What’s on TV Thursday: The Macy’s Parade and ‘She’s Gotta Have It’

What’s on TV Thursday: The Macy’s Parade and ‘She’s Gotta Have It’
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Tom Turkey and Charlie Brown in the 2016 Macy’s Thanksgiving Day Parade. Credit Peter Kramer/NBC

Shows to watch with your family, or to help you avoid talking to the relatives.

What’s on TV

MACY’S THANKSGIVING DAY PARADE 9 a.m. on CBS and NBC. Floating down Central Park West this year: Hello Kitty, Charlie Brown, an Angry Bird, a Power Ranger, and Olaf from “Frozen.” Performers include Gwen Stefani, Andra Day, Common, Smokey Robinson, marching bands and more.

NATIONAL DOG SHOW 12 p.m. on NBC. They’re good dogs, America.

N.F.L. FOOTBALL: VIKINGS VS. LIONS 12:30 p.m. on Fox. The later games will likely be slogs, as they feature four teams at or below .500. But tune in early for this showdown of division rivals, with the 6-4 Lions, who mount a Top 5 offense behind Matthew Stafford, scrapping for a playoff spot and looking to gain ground on the 8-2 Vikings, whose deep defense has propelled them to six straight wins.

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Ella Ballentine and Martin Sheen in “Anne of Green Gables — The Good Stars.” Credit Breakthrough Entertainment/Gables 23 Productions Inc.

ANNE OF GREEN GABLES — THE GOOD STARS 9 p.m. on PBS (check local listings). For 110 years old, Anne Shirley is looking quite refreshed these days. The spunky, spirited title character of L. M. Montgomery’s beloved 1908 novel “Anne of Green Gables” was the subject of a Netflix adaptation, “Anne With an E,” which received shining reviews. Now she returns in PBS’s continuing series, starring Martin Sheen as Matthew. In this installment, Anne (Ella Ballentine) turns 13 and faces complex issues with her friends and a closer relationship with Gilbert.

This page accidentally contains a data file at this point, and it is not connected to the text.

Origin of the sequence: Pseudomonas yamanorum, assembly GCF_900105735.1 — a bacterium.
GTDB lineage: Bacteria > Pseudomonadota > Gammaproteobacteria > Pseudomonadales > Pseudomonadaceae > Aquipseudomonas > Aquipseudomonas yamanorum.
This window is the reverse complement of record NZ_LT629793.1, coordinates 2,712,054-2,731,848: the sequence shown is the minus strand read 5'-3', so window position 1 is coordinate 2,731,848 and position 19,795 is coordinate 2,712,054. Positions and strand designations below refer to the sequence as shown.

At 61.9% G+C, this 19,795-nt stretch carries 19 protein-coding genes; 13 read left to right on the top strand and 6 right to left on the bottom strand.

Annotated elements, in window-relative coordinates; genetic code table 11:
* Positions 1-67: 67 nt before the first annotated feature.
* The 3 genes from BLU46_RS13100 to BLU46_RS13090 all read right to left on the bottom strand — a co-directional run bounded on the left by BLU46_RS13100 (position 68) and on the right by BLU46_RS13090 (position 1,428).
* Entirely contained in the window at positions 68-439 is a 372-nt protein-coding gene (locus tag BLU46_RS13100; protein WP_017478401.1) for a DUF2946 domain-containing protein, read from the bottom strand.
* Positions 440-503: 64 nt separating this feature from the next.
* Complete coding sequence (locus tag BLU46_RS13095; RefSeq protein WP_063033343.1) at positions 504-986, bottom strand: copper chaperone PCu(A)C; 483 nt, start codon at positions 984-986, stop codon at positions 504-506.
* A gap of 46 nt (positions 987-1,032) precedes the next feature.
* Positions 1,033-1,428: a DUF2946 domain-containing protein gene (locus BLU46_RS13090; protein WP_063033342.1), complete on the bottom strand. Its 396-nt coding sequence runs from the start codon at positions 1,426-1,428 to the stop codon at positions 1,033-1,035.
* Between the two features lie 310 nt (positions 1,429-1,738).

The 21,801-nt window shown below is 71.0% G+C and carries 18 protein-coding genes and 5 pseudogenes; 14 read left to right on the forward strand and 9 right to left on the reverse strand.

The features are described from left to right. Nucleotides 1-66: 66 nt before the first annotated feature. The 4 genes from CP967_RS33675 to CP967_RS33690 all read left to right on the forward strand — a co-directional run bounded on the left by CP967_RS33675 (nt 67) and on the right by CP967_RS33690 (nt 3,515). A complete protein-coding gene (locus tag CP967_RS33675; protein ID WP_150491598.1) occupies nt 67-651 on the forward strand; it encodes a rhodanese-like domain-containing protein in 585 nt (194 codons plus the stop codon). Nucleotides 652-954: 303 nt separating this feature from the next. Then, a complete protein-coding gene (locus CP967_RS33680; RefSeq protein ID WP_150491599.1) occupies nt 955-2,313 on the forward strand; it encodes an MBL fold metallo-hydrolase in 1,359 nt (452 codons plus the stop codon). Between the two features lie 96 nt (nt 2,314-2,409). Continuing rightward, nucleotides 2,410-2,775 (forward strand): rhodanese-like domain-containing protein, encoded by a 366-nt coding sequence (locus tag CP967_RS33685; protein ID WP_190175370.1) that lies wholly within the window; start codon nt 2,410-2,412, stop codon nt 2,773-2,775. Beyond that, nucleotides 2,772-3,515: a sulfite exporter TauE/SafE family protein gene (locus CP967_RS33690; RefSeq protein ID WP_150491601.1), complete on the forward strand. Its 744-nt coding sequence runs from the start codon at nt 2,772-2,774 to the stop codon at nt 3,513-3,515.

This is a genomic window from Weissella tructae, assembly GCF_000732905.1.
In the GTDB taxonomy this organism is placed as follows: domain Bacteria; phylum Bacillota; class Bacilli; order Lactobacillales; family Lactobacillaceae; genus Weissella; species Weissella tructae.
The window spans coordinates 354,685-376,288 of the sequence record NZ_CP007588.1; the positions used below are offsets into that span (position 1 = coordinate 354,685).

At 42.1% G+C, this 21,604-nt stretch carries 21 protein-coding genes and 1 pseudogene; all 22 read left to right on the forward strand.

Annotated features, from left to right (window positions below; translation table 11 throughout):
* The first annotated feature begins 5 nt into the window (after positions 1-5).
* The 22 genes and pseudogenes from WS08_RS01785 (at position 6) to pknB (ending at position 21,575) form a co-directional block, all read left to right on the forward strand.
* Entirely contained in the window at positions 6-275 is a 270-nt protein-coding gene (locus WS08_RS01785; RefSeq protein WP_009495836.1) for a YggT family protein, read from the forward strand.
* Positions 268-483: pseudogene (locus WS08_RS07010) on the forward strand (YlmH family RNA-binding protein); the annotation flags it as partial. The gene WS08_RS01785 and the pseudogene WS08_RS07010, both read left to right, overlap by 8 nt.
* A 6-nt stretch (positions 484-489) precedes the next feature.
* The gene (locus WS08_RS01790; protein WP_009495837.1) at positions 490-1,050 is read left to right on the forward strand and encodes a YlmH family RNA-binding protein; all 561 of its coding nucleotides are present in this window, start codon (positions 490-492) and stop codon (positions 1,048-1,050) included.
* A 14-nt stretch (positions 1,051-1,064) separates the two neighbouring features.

What’s Streaming

SHE’S GOTTA HAVE IT on Netflix. Spike Lee’s debut film, “She’s Gotta Have It,” felt radical when it arrived in 1986, with its brash depiction of modern sexuality, casual monologues delivered straight to the camera, black-and-white tones and pellucid jazz soundtrack. But so much has changed in 21 years in terms of sexual and racial politics, as well as the fundamental landscape of Brooklyn, where gentrification has filled neighborhoods like Fort Greene with artisanal crafts and cocktails. Mr. Lee’s Netflix update both condemns and delights in all these changes, centering on a millennial, Nola Darling (DeWanda Wise), who refers to Kanye West, O. T. Genasis and Black Lives Matter as fluidly as she does Malcolm X. Anthony Ramos (“Hamilton”) takes on the classic Spike Lee role of Mars Blackmon with a hyperkinetic glee. Meanwhile, revisit the original film (on Netflix) for its excruciating Thanksgiving dinner shared by Nola (Tracy Camilla Johns) and her three disgruntled lovers.

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Zooey Deschanel, right, with Justin Long in the “Thanksgiving” episode of “New Girl.” Credit Greg Gayne/Fox

NEW GIRL on Netflix. “New Girl” was never really about the girl — it’s more about the makeshift family that unexpectedly blossoms in a Los Angeles loft. The show’s push toward communal and familial intimacy makes its Thanksgiving episodes particularly gratifying. In Season 1’s “Thanksgiving,” Jess (Zooey Deschanel) scrambles to impress a colleague (played by a delightfully bumbling Justin Long) by cooking a turkey in the dryer, while glimmers of the zany, enduring chemistry between Schmidt (Max Greenfield) and Cece (Hannah Simone) emerge. Season 4’s “Thanksgiving IV” is looser and raunchier, but reveals the show’s compassionate core.

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